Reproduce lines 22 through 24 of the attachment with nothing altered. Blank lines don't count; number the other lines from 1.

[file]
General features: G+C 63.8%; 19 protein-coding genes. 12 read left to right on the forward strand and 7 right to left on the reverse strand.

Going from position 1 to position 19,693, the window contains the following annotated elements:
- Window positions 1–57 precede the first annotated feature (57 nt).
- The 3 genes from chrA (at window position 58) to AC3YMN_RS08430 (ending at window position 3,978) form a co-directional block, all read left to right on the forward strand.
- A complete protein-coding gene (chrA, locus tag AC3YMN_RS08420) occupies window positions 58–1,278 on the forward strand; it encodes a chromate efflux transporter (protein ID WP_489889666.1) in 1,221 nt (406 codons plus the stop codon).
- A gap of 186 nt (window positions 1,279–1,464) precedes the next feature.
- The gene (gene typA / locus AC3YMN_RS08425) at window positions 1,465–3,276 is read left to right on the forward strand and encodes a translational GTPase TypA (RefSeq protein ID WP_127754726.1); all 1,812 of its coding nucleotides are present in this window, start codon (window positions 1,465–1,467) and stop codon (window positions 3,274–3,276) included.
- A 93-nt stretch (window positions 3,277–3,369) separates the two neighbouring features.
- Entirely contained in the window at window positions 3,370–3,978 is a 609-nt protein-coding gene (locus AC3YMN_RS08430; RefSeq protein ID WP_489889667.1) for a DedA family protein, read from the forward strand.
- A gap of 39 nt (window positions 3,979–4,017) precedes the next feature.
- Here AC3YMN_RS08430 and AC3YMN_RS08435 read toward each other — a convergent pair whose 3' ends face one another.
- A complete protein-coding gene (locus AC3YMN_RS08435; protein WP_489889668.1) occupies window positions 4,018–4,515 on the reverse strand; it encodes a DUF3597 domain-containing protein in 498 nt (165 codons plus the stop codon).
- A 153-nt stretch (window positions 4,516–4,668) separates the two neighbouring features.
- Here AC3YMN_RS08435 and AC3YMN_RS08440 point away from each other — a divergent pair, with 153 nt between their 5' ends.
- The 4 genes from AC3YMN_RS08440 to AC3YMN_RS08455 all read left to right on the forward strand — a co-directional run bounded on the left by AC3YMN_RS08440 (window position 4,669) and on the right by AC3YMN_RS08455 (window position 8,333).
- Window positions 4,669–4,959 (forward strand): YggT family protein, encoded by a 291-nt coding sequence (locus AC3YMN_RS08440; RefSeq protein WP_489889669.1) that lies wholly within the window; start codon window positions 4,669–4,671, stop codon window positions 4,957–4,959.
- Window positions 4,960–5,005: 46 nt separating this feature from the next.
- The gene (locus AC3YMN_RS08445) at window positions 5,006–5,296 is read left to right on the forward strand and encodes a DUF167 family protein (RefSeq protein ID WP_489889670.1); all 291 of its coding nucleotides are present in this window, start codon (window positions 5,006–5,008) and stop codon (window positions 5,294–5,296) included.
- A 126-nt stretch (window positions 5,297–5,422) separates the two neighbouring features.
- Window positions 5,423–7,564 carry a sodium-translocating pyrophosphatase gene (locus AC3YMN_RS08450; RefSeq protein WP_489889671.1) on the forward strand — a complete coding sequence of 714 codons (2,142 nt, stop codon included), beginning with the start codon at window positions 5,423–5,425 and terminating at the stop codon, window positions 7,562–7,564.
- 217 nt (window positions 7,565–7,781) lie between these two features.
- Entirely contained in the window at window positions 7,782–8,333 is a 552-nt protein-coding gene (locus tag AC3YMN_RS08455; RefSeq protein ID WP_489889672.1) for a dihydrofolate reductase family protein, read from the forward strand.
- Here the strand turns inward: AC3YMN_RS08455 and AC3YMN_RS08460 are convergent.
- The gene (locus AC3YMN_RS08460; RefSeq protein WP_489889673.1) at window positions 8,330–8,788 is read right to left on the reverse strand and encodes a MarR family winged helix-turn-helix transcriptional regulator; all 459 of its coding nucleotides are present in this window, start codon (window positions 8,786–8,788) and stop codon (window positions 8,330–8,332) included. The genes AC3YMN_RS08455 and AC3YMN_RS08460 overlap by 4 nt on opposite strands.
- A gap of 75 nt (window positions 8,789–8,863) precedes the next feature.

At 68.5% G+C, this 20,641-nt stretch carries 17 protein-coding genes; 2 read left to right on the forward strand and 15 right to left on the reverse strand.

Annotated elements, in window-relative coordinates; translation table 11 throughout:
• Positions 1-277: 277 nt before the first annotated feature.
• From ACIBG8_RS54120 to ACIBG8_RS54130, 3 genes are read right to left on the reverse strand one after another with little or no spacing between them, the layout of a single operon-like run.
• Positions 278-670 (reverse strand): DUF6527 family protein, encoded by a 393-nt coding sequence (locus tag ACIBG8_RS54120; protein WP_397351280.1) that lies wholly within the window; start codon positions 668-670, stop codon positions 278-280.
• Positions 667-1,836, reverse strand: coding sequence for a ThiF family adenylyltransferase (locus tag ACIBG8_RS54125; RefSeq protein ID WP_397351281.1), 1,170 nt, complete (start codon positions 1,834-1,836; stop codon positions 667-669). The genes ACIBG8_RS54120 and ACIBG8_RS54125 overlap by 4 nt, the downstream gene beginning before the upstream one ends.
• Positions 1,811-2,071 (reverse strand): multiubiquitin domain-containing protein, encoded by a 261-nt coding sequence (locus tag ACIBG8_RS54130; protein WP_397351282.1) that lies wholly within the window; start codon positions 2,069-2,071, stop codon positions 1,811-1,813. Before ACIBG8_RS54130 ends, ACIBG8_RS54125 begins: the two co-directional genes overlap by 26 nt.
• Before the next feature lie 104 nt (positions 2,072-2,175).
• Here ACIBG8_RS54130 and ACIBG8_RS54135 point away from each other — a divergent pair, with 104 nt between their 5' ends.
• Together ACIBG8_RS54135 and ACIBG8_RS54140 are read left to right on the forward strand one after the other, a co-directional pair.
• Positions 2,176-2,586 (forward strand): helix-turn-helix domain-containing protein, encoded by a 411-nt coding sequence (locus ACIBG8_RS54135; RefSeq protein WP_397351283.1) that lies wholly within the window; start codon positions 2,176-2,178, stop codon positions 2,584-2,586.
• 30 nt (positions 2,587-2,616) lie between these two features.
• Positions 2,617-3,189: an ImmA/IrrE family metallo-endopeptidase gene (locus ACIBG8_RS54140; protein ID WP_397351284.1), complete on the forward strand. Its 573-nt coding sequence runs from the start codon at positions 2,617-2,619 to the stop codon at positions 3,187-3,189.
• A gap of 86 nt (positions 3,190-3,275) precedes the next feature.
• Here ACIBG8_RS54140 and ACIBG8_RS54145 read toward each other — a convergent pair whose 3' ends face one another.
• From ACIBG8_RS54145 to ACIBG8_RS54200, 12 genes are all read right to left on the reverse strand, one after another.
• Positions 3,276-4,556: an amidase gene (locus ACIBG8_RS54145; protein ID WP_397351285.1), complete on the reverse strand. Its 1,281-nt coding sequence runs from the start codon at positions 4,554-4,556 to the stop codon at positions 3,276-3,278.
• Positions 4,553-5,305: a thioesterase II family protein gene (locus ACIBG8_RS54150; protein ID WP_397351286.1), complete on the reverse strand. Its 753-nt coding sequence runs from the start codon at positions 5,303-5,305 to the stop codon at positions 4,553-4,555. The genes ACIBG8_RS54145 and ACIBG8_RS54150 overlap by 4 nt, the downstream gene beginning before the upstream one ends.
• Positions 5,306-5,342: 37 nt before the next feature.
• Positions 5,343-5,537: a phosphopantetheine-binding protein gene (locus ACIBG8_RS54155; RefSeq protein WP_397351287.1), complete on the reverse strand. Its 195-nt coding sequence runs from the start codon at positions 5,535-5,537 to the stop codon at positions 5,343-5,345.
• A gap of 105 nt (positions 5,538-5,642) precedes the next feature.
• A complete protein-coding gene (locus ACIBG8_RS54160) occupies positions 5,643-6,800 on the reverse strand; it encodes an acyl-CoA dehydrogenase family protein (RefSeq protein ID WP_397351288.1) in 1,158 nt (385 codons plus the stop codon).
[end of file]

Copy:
- Entirely contained in the window at window positions 7,782–8,333 is a 552-nt protein-coding gene (locus tag AC3YMN_RS08455; RefSeq protein ID WP_489889672.1) for a dihydrofolate reductase family protein, read from the forward strand.
- Here the strand turns inward: AC3YMN_RS08455 and AC3YMN_RS08460 are convergent.
- The gene (locus AC3YMN_RS08460; RefSeq protein WP_489889673.1) at window positions 8,330–8,788 is read right to left on the reverse strand and encodes a MarR family winged helix-turn-helix transcriptional regulator; all 459 of its coding nucleotides are present in this window, start codon (window positions 8,786–8,788) and stop codon (window positions 8,330–8,332) included. The genes AC3YMN_RS08455 and AC3YMN_RS08460 overlap by 4 nt on opposite strands.